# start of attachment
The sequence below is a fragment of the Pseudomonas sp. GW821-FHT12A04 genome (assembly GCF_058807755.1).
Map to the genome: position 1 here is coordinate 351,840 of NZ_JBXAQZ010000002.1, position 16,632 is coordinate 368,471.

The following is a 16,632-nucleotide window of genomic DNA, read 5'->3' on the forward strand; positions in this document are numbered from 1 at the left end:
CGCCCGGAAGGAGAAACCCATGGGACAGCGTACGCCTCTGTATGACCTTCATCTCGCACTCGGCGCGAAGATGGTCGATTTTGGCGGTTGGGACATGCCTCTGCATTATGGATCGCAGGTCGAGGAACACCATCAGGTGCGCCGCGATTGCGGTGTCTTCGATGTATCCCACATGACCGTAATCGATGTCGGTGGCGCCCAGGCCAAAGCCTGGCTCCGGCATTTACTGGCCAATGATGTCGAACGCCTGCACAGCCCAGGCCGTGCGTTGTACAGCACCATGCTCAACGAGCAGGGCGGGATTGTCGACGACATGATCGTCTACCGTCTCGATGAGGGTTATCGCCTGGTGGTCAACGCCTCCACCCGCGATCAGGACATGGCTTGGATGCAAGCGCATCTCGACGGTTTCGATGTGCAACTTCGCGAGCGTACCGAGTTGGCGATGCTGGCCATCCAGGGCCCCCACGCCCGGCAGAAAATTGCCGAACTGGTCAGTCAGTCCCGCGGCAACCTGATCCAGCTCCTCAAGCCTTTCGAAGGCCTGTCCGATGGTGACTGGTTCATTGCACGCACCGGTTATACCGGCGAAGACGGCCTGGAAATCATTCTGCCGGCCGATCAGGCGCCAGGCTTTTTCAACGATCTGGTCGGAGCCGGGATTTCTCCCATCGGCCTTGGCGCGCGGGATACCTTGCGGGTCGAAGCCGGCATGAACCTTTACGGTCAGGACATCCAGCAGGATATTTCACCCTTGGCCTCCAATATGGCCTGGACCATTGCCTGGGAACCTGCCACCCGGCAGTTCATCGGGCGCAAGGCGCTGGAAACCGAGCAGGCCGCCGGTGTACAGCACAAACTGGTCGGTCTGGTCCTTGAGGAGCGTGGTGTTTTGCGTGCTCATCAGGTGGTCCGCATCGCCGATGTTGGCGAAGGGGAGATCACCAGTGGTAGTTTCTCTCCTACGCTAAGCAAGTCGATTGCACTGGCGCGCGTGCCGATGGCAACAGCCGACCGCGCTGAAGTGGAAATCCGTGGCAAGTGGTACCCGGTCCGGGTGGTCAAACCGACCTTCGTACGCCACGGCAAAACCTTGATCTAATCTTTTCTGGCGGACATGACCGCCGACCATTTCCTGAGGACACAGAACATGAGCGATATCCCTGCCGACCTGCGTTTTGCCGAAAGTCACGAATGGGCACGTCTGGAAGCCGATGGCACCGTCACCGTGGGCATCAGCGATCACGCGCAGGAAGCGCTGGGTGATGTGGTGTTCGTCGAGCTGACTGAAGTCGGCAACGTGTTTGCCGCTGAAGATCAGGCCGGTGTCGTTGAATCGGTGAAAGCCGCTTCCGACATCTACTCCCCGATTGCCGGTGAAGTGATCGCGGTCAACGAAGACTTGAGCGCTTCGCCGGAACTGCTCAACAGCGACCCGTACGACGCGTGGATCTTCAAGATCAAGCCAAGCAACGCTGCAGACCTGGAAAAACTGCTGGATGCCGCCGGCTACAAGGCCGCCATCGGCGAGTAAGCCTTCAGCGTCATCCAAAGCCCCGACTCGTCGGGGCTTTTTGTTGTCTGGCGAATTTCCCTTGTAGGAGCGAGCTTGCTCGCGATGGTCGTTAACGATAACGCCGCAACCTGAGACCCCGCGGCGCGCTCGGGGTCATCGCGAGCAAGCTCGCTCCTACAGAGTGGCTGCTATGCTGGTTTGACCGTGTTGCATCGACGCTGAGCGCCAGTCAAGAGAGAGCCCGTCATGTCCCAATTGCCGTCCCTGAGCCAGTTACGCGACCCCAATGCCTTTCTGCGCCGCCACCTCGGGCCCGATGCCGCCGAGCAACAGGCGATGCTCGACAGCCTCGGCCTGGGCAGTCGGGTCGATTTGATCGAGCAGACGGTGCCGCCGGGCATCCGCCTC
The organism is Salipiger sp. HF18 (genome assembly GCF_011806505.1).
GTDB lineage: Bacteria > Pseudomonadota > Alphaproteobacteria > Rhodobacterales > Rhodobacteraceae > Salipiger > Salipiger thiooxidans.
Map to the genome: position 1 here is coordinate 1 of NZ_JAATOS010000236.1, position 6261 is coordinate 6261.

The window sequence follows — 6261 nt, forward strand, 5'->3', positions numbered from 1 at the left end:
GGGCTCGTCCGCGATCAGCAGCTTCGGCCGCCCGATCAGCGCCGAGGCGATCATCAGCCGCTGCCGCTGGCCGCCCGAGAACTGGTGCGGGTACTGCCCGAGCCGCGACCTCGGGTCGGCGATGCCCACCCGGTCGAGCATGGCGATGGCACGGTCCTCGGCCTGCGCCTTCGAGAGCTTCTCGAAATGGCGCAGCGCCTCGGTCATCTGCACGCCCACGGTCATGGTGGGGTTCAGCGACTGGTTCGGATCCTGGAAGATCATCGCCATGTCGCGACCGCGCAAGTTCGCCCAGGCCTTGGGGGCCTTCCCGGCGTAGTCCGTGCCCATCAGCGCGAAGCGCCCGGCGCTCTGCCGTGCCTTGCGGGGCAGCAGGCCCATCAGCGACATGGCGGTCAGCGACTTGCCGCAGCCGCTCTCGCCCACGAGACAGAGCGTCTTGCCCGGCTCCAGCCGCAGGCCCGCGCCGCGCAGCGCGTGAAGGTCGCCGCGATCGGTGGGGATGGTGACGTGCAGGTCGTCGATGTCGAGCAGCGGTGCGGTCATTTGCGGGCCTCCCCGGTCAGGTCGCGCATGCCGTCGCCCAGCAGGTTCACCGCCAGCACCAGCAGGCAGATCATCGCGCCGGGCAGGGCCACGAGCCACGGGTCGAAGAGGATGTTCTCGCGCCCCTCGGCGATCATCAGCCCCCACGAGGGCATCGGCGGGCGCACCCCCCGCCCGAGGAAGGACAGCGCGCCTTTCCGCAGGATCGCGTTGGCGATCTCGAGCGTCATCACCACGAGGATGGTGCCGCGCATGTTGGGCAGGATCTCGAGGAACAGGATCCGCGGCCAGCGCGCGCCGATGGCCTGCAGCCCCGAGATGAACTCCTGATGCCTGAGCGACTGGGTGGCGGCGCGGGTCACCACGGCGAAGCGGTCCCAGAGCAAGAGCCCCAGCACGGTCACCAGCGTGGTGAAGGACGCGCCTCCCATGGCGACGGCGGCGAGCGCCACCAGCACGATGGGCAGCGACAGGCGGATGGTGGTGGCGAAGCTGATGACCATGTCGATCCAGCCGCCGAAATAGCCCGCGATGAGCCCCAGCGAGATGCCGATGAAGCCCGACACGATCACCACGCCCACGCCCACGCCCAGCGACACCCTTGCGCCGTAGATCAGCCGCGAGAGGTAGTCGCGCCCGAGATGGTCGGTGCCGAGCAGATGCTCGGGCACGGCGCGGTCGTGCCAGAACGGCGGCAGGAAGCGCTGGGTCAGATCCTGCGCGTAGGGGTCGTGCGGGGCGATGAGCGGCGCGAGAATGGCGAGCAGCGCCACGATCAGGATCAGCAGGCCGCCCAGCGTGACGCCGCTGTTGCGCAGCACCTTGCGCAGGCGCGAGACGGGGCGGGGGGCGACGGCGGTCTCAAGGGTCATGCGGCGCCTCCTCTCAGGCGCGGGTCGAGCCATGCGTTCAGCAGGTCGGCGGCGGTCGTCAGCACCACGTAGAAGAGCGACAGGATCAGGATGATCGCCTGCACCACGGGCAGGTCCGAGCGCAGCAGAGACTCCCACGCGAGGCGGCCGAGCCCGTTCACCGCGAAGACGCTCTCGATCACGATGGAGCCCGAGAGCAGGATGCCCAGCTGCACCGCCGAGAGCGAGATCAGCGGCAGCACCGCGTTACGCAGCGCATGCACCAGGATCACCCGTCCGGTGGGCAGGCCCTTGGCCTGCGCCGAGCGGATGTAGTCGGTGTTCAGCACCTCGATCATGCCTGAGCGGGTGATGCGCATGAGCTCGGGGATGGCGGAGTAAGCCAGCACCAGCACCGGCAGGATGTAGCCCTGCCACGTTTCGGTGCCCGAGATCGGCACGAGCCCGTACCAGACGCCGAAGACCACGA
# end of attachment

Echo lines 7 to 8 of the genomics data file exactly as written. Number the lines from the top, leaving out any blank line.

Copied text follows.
Map to the genome: position 1 here is coordinate 1 of NZ_JAATOS010000236.1, position 6261 is coordinate 6261.

The window sequence follows — 6261 nt, forward strand, 5'->3', positions numbered from 1 at the left end: